This [Image NAA N29, Album 1, page 61, Shooting party] is a very interesting one because there's a Chinese man holding the pigeon on the left hand side. There's a little Malay boy who keeps cropping up. I've found now three pictures of him. His name's been spelt three different ways but unless he's triplets, it's the same boy. He's basically Usuf or Usep. In the middle, we have our management team out for a day's pigeon shooting. They didn't ban it in those days because it was one of the only sources of meat, and of course for the Chinese it was one of the ways to prevent beriberi. Because of the vitamin B1 deficiency, diet was at its heart.

What about their daily lives? [Image NAA N29, Album 1, page 109, Miners loading phosphate skip] This is a daily life that you don't want to have; the daily life of hell. This is the way they mined, phosphate. No occupational health and safety here. This one unfortunately doesn't have any script on the back but it's fairly self-explanatory. They have to expose the phosphate; bare feet, cotton trousers, big wide coolie hat, baskets and a changkil which is like a curved hoe. And in the small version, and I have smaller versions of some of these here, on this side over here, there's a basket here, and the changkil is out here.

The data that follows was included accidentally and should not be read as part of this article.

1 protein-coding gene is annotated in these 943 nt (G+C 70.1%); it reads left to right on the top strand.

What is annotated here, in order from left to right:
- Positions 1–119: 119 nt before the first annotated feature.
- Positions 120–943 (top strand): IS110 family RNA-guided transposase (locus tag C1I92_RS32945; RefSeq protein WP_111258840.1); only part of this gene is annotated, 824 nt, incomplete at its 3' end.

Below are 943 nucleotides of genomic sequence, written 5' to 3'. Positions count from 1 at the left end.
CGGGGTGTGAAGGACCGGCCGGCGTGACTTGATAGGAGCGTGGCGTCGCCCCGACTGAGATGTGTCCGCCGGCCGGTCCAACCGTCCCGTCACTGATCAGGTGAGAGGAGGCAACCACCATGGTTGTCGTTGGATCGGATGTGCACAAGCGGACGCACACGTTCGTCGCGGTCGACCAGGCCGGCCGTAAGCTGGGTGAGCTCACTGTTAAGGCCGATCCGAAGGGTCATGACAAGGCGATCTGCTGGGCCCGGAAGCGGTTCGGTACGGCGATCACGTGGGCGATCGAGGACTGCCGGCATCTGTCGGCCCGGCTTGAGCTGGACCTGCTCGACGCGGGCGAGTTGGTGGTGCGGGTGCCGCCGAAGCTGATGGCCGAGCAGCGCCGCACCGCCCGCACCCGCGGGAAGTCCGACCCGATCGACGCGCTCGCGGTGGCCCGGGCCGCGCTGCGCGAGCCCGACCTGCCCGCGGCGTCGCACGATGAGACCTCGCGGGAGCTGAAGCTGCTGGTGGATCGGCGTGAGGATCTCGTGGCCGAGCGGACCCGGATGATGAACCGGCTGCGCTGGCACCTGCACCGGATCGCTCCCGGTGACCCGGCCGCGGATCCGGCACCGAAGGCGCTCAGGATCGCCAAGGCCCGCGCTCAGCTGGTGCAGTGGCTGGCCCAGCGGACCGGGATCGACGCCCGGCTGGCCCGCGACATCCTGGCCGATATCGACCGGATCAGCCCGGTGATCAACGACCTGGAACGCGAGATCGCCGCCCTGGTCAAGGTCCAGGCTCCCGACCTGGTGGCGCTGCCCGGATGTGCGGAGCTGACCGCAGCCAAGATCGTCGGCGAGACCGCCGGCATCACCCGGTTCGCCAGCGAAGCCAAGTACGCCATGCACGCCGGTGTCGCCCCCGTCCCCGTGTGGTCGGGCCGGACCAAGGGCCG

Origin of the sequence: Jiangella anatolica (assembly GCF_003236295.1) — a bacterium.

These things literally weighed tons, laden, and they loaded them to the top; huge stones of this stuff, and on the way down, it travelled down what they called an incline, a very steep hill, down to the bottom level where it would be loaded into lighters and out to the ships. Those things had no brakes and these men, their jobs, among other things, were to run alongside these skips. Sometimes they tipped off the rails, and these men were very seriously hurt or they died. The numbers of accidents recorded were unbelievable: no statistics in those days but the anecdotal evidence that I have found in administrative reports and so on suggests that life was cheap and they worked hard for their meagre salaries.